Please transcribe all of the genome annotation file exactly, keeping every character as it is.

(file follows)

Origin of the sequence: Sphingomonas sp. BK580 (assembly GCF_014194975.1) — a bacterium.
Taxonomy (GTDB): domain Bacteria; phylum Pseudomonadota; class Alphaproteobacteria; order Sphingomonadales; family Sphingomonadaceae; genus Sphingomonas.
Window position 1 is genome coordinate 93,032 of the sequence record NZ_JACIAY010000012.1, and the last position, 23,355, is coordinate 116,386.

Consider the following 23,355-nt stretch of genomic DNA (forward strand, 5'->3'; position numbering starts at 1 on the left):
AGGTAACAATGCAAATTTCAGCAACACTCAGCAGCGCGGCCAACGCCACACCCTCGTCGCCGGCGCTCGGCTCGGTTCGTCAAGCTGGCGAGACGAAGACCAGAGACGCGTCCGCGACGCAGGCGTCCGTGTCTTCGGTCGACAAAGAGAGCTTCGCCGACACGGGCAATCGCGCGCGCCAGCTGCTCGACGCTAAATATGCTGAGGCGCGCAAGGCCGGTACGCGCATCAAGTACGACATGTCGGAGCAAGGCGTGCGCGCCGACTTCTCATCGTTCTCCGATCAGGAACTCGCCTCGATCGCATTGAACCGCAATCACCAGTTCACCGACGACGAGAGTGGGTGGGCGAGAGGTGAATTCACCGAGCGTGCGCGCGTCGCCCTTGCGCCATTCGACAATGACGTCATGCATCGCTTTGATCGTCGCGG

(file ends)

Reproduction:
Origin of the sequence: Sphingomonas sp. BK580 (assembly GCF_014194975.1) — a bacterium.
Taxonomy (GTDB): domain Bacteria; phylum Pseudomonadota; class Alphaproteobacteria; order Sphingomonadales; family Sphingomonadaceae; genus Sphingomonas.
Window position 1 is genome coordinate 93,032 of the sequence record NZ_JACIAY010000012.1, and the last position, 23,355, is coordinate 116,386.

Consider the following 23,355-nt stretch of genomic DNA (forward strand, 5'->3'; position numbering starts at 1 on the left):
AGGTAACAATGCAAATTTCAGCAACACTCAGCAGCGCGGCCAACGCCACACCCTCGTCGCCGGCGCTCGGCTCGGTTCGTCAAGCTGGCGAGACGAAGACCAGAGACGCGTCCGCGACGCAGGCGTCCGTGTCTTCGGTCGACAAAGAGAGCTTCGCCGACACGGGCAATCGCGCGCGCCAGCTGCTCGACGCTAAATATGCTGAGGCGCGCAAGGCCGGTACGCGCATCAAGTACGACATGTCGGAGCAAGGCGTGCGCGCCGACTTCTCATCGTTCTCCGATCAGGAACTCGCCTCGATCGCATTGAACCGCAATCACCAGTTCACCGACGACGAGAGTGGGTGGGCGAGAGGTGAATTCACCGAGCGTGCGCGCGTCGCCCTTGCGCCATTCGACAATGACGTCATGCATCGCTTTGATCGTCGCGG